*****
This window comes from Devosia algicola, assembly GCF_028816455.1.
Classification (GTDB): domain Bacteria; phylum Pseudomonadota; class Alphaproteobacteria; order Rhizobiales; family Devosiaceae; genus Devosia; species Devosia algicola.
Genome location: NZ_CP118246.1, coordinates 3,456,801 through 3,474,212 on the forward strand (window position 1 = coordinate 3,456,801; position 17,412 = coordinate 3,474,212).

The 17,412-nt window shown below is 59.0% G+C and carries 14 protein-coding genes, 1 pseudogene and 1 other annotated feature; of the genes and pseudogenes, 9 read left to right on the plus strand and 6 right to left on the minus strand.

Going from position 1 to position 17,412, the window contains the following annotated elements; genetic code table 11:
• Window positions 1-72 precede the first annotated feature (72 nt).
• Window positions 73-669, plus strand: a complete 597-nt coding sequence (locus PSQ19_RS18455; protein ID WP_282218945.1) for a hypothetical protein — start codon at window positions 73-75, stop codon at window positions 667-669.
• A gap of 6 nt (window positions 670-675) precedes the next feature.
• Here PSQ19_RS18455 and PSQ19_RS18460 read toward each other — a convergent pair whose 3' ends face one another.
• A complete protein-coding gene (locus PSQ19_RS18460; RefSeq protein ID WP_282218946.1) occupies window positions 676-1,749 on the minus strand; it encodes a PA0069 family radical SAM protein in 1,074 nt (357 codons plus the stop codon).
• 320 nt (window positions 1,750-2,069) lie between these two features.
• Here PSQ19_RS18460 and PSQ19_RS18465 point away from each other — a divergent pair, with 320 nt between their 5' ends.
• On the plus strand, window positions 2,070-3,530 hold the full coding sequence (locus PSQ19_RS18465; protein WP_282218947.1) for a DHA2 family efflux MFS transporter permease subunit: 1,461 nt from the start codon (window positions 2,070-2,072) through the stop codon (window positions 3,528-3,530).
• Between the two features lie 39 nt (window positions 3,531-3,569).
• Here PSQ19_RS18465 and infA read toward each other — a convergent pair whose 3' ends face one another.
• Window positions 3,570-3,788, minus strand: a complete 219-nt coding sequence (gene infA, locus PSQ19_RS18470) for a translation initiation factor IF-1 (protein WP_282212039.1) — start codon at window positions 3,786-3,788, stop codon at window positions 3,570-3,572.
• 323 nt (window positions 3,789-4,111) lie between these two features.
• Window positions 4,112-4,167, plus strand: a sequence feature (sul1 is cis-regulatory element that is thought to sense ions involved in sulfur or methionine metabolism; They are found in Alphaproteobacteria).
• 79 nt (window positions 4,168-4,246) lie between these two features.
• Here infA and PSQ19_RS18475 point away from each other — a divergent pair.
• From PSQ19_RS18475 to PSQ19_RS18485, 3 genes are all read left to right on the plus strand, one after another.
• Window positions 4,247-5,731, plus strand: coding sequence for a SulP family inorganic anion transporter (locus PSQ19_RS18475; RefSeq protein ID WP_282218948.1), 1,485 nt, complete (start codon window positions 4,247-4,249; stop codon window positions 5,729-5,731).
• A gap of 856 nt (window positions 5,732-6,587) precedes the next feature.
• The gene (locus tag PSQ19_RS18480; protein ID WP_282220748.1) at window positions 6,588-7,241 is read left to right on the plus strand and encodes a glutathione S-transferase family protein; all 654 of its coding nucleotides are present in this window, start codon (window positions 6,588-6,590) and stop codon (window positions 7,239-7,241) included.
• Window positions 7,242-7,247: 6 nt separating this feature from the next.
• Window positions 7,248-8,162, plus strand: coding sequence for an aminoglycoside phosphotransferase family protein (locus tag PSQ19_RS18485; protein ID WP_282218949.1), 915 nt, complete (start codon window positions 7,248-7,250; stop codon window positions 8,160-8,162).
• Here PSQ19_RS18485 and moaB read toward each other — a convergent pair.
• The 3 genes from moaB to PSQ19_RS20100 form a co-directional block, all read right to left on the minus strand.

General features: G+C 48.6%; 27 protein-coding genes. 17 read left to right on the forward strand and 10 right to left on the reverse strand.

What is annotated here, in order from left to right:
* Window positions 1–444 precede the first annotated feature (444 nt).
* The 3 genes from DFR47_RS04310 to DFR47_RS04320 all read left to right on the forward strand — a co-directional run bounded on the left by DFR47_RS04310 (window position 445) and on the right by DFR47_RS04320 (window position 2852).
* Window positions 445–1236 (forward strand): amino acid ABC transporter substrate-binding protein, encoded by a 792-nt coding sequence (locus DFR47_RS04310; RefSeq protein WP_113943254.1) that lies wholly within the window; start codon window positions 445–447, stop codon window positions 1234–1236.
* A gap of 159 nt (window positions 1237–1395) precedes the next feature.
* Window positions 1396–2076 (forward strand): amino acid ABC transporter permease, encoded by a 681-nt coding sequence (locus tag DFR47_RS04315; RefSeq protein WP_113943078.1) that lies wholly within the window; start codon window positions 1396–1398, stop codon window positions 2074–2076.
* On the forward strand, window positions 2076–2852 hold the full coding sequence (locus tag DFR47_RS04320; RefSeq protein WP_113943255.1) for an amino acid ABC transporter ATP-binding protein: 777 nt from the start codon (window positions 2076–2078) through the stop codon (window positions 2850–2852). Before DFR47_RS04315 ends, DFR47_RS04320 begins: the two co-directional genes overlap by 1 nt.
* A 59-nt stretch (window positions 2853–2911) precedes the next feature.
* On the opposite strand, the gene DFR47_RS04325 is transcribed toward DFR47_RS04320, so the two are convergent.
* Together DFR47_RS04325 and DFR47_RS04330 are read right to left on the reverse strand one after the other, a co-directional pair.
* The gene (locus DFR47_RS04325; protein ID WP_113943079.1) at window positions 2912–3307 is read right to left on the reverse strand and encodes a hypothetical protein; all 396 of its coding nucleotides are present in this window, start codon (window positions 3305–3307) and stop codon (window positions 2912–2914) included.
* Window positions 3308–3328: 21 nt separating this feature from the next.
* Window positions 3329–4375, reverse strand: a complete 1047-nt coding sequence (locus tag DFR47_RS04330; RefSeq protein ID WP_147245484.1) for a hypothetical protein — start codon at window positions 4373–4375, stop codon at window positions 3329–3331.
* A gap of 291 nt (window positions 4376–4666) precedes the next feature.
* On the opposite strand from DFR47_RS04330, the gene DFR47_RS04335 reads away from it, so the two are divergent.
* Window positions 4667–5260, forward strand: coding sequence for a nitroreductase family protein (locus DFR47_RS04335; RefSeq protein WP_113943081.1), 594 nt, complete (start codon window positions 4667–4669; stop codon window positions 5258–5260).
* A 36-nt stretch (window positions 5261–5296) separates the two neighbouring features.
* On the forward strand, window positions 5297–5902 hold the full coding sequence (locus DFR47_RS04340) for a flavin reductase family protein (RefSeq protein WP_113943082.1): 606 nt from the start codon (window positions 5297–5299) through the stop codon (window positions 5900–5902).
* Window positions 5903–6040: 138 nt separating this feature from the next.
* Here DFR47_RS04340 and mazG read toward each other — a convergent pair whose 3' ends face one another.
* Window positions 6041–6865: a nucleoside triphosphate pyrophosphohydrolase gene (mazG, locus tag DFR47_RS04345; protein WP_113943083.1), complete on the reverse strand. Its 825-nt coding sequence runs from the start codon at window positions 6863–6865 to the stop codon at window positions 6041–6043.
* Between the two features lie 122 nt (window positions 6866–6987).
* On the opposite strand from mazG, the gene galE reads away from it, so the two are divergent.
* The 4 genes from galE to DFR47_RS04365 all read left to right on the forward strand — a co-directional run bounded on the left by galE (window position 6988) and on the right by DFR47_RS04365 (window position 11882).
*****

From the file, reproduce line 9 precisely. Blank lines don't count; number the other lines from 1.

• Here PSQ19_RS18455 and PSQ19_RS18460 read toward each other — a convergent pair whose 3' ends face one another.